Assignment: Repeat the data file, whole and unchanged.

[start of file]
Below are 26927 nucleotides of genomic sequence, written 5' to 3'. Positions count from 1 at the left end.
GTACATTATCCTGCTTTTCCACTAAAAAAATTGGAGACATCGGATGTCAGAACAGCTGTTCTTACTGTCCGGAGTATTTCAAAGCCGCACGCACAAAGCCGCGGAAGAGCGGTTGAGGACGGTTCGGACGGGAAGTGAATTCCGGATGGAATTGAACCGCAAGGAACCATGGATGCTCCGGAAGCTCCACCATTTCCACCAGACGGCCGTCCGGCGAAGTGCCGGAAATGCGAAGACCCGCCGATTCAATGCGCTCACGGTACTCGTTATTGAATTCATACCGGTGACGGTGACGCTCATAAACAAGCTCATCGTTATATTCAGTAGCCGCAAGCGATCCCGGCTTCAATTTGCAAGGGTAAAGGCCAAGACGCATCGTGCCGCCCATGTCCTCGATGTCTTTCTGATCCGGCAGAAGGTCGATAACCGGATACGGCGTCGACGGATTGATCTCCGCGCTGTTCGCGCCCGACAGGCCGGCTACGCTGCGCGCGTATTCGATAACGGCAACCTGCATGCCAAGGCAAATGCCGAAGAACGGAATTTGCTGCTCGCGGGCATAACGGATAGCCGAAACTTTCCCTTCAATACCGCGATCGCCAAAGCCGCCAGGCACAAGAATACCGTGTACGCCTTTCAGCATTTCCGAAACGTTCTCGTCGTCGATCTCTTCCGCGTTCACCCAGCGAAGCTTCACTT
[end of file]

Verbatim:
Below are 26927 nucleotides of genomic sequence, written 5' to 3'. Positions count from 1 at the left end.
GTACATTATCCTGCTTTTCCACTAAAAAAATTGGAGACATCGGATGTCAGAACAGCTGTTCTTACTGTCCGGAGTATTTCAAAGCCGCACGCACAAAGCCGCGGAAGAGCGGTTGAGGACGGTTCGGACGGGAAGTGAATTCCGGATGGAATTGAACCGCAAGGAACCATGGATGCTCCGGAAGCTCCACCATTTCCACCAGACGGCCGTCCGGCGAAGTGCCGGAAATGCGAAGACCCGCCGATTCAATGCGCTCACGGTACTCGTTATTGAATTCATACCGGTGACGGTGACGCTCATAAACAAGCTCATCGTTATATTCAGTAGCCGCAAGCGATCCCGGCTTCAATTTGCAAGGGTAAAGGCCAAGACGCATCGTGCCGCCCATGTCCTCGATGTCTTTCTGATCCGGCAGAAGGTCGATAACCGGATACGGCGTCGACGGATTGATCTCCGCGCTGTTCGCGCCCGACAGGCCGGCTACGCTGCGCGCGTATTCGATAACGGCAACCTGCATGCCAAGGCAAATGCCGAAGAACGGAATTTGCTGCTCGCGGGCATAACGGATAGCCGAAACTTTCCCTTCAATACCGCGATCGCCAAAGCCGCCAGGCACAAGAATACCGTGTACGCCTTTCAGCATTTCCGAAACGTTCTCGTCGTCGATCTCTTCCGCGTTCACCCAGCGAAGCTTCACTT